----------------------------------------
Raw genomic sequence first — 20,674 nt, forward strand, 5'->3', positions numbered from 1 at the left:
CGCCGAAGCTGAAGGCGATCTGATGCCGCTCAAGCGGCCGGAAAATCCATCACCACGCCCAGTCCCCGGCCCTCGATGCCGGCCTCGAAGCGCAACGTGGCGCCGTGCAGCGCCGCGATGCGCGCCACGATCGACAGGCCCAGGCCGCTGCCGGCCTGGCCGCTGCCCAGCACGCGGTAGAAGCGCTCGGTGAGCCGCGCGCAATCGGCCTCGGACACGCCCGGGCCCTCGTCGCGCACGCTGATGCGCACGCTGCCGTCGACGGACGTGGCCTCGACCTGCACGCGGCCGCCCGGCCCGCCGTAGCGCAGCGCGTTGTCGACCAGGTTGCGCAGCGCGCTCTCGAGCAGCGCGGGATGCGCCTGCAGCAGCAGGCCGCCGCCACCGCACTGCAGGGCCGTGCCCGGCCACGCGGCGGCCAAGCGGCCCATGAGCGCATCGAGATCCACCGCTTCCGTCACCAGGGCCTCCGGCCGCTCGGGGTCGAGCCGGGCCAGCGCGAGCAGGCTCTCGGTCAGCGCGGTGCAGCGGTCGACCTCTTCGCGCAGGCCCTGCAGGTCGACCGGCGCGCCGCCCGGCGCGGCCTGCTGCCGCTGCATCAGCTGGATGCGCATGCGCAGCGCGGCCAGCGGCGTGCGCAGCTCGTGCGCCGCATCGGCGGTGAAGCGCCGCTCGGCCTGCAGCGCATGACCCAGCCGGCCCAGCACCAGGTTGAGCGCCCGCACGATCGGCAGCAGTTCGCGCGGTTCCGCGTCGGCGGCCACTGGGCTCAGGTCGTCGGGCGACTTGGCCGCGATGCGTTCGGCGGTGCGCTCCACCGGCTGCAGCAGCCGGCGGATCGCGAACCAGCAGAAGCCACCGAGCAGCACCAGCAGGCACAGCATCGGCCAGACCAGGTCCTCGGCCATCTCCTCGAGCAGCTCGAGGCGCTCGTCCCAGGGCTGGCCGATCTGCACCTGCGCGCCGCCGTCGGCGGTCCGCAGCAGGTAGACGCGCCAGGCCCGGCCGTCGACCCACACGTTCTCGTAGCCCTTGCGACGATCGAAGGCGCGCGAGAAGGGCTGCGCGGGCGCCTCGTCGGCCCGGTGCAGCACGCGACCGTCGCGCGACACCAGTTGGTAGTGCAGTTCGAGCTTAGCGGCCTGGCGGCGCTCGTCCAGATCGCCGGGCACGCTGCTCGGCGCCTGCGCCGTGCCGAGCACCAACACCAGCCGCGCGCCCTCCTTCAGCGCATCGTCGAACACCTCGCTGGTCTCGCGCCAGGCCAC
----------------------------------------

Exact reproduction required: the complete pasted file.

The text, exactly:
Raw genomic sequence first — 20,674 nt, forward strand, 5'->3', positions numbered from 1 at the left:
CGCCGAAGCTGAAGGCGATCTGATGCCGCTCAAGCGGCCGGAAAATCCATCACCACGCCCAGTCCCCGGCCCTCGATGCCGGCCTCGAAGCGCAACGTGGCGCCGTGCAGCGCCGCGATGCGCGCCACGATCGACAGGCCCAGGCCGCTGCCGGCCTGGCCGCTGCCCAGCACGCGGTAGAAGCGCTCGGTGAGCCGCGCGCAATCGGCCTCGGACACGCCCGGGCCCTCGTCGCGCACGCTGATGCGCACGCTGCCGTCGACGGACGTGGCCTCGACCTGCACGCGGCCGCCCGGCCCGCCGTAGCGCAGCGCGTTGTCGACCAGGTTGCGCAGCGCGCTCTCGAGCAGCGCGGGATGCGCCTGCAGCAGCAGGCCGCCGCCACCGCACTGCAGGGCCGTGCCCGGCCACGCGGCGGCCAAGCGGCCCATGAGCGCATCGAGATCCACCGCTTCCGTCACCAGGGCCTCCGGCCGCTCGGGGTCGAGCCGGGCCAGCGCGAGCAGGCTCTCGGTCAGCGCGGTGCAGCGGTCGACCTCTTCGCGCAGGCCCTGCAGGTCGACCGGCGCGCCGCCCGGCGCGGCCTGCTGCCGCTGCATCAGCTGGATGCGCATGCGCAGCGCGGCCAGCGGCGTGCGCAGCTCGTGCGCCGCATCGGCGGTGAAGCGCCGCTCGGCCTGCAGCGCATGACCCAGCCGGCCCAGCACCAGGTTGAGCGCCCGCACGATCGGCAGCAGTTCGCGCGGTTCCGCGTCGGCGGCCACTGGGCTCAGGTCGTCGGGCGACTTGGCCGCGATGCGTTCGGCGGTGCGCTCCACCGGCTGCAGCAGCCGGCGGATCGCGAACCAGCAGAAGCCACCGAGCAGCACCAGCAGGCACAGCATCGGCCAGACCAGGTCCTCGGCCATCTCCTCGAGCAGCTCGAGGCGCTCGTCCCAGGGCTGGCCGATCTGCACCTGCGCGCCGCCGTCGGCGGTCCGCAGCAGGTAGACGCGCCAGGCCCGGCCGTCGACCCACACGTTCTCGTAGCCCTTGCGACGATCGAAGGCGCGCGAGAAGGGCTGCGCGGGCGCCTCGTCGGCCCGGTGCAGCACGCGACCGTCGCGCGACACCAGTTGGTAGTGCAGTTCGAGCTTAGCGGCCTGGCGGCGCTCGTCCAGATCGCCGGGCACGCTGCTCGGCGCCTGCGCCGTGCCGAGCACCAACACCAGCCGCGCGCCCTCCTTCAGCGCATCGTCGAACACCTCGCTGGTCTCGCGCCAGGCCAC